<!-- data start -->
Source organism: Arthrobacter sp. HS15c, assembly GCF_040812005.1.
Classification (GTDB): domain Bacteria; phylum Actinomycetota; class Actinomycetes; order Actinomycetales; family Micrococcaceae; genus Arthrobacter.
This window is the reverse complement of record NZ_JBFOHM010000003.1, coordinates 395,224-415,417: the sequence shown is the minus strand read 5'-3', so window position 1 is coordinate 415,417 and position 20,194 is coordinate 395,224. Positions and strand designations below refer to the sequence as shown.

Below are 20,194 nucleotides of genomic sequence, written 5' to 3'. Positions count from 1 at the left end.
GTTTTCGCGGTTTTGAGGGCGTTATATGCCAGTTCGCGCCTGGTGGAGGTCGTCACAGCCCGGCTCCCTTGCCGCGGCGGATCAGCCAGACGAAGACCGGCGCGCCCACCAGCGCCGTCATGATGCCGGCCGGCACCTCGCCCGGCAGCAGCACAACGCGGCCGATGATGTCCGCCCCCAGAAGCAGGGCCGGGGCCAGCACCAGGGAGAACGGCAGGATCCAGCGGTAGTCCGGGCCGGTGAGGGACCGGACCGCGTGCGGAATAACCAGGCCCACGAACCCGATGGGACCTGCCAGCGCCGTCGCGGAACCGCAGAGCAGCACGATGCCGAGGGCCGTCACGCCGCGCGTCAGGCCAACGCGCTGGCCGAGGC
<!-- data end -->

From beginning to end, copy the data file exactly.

Source organism: Arthrobacter sp. HS15c, assembly GCF_040812005.1.
Classification (GTDB): domain Bacteria; phylum Actinomycetota; class Actinomycetes; order Actinomycetales; family Micrococcaceae; genus Arthrobacter.
This window is the reverse complement of record NZ_JBFOHM010000003.1, coordinates 395,224-415,417: the sequence shown is the minus strand read 5'-3', so window position 1 is coordinate 415,417 and position 20,194 is coordinate 395,224. Positions and strand designations below refer to the sequence as shown.

Below are 20,194 nucleotides of genomic sequence, written 5' to 3'. Positions count from 1 at the left end.
GTTTTCGCGGTTTTGAGGGCGTTATATGCCAGTTCGCGCCTGGTGGAGGTCGTCACAGCCCGGCTCCCTTGCCGCGGCGGATCAGCCAGACGAAGACCGGCGCGCCCACCAGCGCCGTCATGATGCCGGCCGGCACCTCGCCCGGCAGCAGCACAACGCGGCCGATGATGTCCGCCCCCAGAAGCAGGGCCGGGGCCAGCACCAGGGAGAACGGCAGGATCCAGCGGTAGTCCGGGCCGGTGAGGGACCGGACCGCGTGCGGAATAACCAGGCCCACGAACCCGATGGGACCTGCCAGCGCCGTCGCGGAACCGCAGAGCAGCACGATGCCGAGGGCCGTCACGCCGCGCGTCAGGCCAACGCGCTGGCCGAGGC